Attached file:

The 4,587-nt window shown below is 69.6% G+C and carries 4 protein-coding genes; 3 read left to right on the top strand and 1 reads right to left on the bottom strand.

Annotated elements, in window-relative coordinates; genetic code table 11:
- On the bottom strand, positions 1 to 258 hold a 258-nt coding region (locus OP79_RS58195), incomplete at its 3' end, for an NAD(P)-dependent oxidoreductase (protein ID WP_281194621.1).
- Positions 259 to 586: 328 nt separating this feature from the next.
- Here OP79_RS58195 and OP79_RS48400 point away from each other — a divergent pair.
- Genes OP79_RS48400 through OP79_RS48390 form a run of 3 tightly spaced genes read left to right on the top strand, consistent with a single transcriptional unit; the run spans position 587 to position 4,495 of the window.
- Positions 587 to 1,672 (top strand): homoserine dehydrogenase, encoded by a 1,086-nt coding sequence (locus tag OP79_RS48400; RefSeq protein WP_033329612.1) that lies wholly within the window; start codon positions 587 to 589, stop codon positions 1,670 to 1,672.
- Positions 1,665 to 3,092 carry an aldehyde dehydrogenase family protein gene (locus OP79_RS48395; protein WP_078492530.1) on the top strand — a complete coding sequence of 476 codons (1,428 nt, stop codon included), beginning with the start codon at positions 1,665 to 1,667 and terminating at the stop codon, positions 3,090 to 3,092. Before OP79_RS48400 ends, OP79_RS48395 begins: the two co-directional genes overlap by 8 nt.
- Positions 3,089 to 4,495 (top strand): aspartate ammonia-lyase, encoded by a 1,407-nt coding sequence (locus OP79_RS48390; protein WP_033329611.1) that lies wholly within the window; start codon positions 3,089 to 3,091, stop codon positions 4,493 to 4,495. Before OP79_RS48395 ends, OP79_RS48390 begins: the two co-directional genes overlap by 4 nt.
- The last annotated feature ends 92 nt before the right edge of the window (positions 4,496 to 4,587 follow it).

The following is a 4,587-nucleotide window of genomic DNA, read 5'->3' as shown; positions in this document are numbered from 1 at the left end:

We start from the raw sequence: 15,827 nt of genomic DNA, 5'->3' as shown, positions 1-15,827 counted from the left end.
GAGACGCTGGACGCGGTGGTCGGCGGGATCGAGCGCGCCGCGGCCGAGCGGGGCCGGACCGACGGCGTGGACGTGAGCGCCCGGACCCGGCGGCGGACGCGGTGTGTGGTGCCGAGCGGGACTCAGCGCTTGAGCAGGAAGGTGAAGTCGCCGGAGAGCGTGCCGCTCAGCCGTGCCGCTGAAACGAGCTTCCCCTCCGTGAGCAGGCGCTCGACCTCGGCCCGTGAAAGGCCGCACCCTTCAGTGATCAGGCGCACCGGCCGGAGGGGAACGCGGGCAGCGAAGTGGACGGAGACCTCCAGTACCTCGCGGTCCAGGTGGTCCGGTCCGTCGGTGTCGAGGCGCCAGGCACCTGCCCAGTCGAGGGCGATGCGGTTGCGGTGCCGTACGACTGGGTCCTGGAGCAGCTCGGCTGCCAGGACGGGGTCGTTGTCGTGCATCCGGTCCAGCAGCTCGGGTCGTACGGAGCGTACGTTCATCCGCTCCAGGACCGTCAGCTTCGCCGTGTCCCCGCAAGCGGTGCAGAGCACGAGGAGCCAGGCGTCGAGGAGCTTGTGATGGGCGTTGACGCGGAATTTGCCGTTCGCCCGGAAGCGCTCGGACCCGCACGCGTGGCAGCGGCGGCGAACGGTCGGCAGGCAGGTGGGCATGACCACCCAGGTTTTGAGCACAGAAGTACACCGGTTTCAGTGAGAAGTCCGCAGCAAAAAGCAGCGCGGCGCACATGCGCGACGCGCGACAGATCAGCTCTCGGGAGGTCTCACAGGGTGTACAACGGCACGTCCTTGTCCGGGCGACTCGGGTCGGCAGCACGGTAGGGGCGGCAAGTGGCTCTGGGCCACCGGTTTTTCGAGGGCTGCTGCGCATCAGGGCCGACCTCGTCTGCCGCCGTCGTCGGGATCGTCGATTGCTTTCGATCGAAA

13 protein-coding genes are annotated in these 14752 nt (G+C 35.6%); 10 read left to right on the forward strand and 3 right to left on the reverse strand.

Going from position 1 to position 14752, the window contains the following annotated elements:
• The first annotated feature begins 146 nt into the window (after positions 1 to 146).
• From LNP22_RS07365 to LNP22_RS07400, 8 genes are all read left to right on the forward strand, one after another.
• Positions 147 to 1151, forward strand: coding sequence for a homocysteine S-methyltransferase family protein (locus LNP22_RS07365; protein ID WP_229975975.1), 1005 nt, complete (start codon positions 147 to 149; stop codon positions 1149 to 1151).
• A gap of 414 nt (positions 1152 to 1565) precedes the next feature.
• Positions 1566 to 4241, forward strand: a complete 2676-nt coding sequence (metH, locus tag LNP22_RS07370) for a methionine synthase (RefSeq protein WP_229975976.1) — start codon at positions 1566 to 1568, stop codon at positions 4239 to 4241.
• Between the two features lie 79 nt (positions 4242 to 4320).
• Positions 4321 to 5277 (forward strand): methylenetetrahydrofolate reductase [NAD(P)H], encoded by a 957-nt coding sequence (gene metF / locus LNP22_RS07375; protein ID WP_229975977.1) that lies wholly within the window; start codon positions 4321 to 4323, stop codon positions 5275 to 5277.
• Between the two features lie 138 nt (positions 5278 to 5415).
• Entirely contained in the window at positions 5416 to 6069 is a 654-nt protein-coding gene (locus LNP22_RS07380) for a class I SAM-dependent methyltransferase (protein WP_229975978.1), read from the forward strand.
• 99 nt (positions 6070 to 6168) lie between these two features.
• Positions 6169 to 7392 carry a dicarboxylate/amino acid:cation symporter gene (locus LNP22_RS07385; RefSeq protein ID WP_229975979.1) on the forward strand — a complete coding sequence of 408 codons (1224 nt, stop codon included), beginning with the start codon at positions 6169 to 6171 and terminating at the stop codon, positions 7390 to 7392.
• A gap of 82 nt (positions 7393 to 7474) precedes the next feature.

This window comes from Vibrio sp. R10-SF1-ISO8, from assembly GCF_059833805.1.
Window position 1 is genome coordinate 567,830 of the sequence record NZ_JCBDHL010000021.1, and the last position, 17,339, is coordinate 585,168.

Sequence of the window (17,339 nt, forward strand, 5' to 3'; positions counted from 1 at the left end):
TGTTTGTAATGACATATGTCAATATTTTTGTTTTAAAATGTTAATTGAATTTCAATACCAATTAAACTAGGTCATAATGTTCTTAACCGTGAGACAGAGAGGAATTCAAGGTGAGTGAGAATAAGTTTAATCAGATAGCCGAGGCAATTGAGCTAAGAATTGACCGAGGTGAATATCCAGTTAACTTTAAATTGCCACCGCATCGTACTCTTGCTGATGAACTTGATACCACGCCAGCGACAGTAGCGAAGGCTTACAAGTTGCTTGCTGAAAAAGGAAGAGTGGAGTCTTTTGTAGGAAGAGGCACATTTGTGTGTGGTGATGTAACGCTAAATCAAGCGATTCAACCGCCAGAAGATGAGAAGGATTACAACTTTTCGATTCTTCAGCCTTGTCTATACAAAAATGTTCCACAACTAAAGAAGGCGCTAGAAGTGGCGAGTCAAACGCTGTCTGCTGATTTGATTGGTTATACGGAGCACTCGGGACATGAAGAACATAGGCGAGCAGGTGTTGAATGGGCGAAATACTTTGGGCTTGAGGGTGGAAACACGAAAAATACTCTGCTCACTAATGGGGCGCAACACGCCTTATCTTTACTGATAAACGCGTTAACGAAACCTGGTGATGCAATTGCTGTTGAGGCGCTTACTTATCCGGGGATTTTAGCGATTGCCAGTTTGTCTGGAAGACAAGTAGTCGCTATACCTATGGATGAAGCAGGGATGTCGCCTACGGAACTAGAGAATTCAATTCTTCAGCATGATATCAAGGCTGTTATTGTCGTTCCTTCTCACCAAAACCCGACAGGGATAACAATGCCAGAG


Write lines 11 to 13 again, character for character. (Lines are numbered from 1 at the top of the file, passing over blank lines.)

The following is a 4,587-nucleotide window of genomic DNA, read 5'->3' as shown; positions in this document are numbered from 1 at the left end:

We start from the raw sequence: 15,827 nt of genomic DNA, 5'->3' as shown, positions 1-15,827 counted from the left end.
GAGACGCTGGACGCGGTGGTCGGCGGGATCGAGCGCGCCGCGGCCGAGCGGGGCCGGACCGACGGCGTGGACGTGAGCGCCCGGACCCGGCGGCGGACGCGGTGTGTGGTGCCGAGCGGGACTCAGCGCTTGAGCAGGAAGGTGAAGTCGCCGGAGAGCGTGCCGCTCAGCCGTGCCGCTGAAACGAGCTTCCCCTCCGTGAGCAGGCGCTCGACCTCGGCCCGTGAAAGGCCGCACCCTTCAGTGATCAGGCGCACCGGCCGGAGGGGAACGCGGGCAGCGAAGTGGACGGAGACCTCCAGTACCTCGCGGTCCAGGTGGTCCGGTCCGTCGGTGTCGAGGCGCCAGGCACCTGCCCAGTCGAGGGCGATGCGGTTGCGGTGCCGTACGACTGGGTCCTGGAGCAGCTCGGCTGCCAGGACGGGGTCGTTGTCGTGCATCCGGTCCAGCAGCTCGGGTCGTACGGAGCGTACGTTCATCCGCTCCAGGACCGTCAGCTTCGCCGTGTCCCCGCAAGCGGTGCAGAGCACGAGGAGCCAGGCGTCGAGGAGCTTGTGATGGGCGTTGACGCGGAATTTGCCGTTCGCCCGGAAGCGCTCGGACCCGCACGCGTGGCAGCGGCGGCGAACGGTCGGCAGGCAGGTGGGCATGACCACCCAGGTTTTGAGCACAGAAGTACACCGGTTTCAGTGAGAAGTCCGCAGCAAAAAGCAGCGCGGCGCACATGCGCGACGCGCGACAGATCAGCTCTCGGGAGGTCTCACAGGGTGTACAACGGCACGTCCTTGTCCGGGCGACTCGGGTCGGCAGCACGGTAGGGGCGGCAAGTGGCTCTGGGCCACCGGTTTTTCGAGGGCTGCTGCGCATCAGGGCCGACCTCGTCTGCCGCCGTCGTCGGGATCGTCGATTGCTTTCGATCGAAA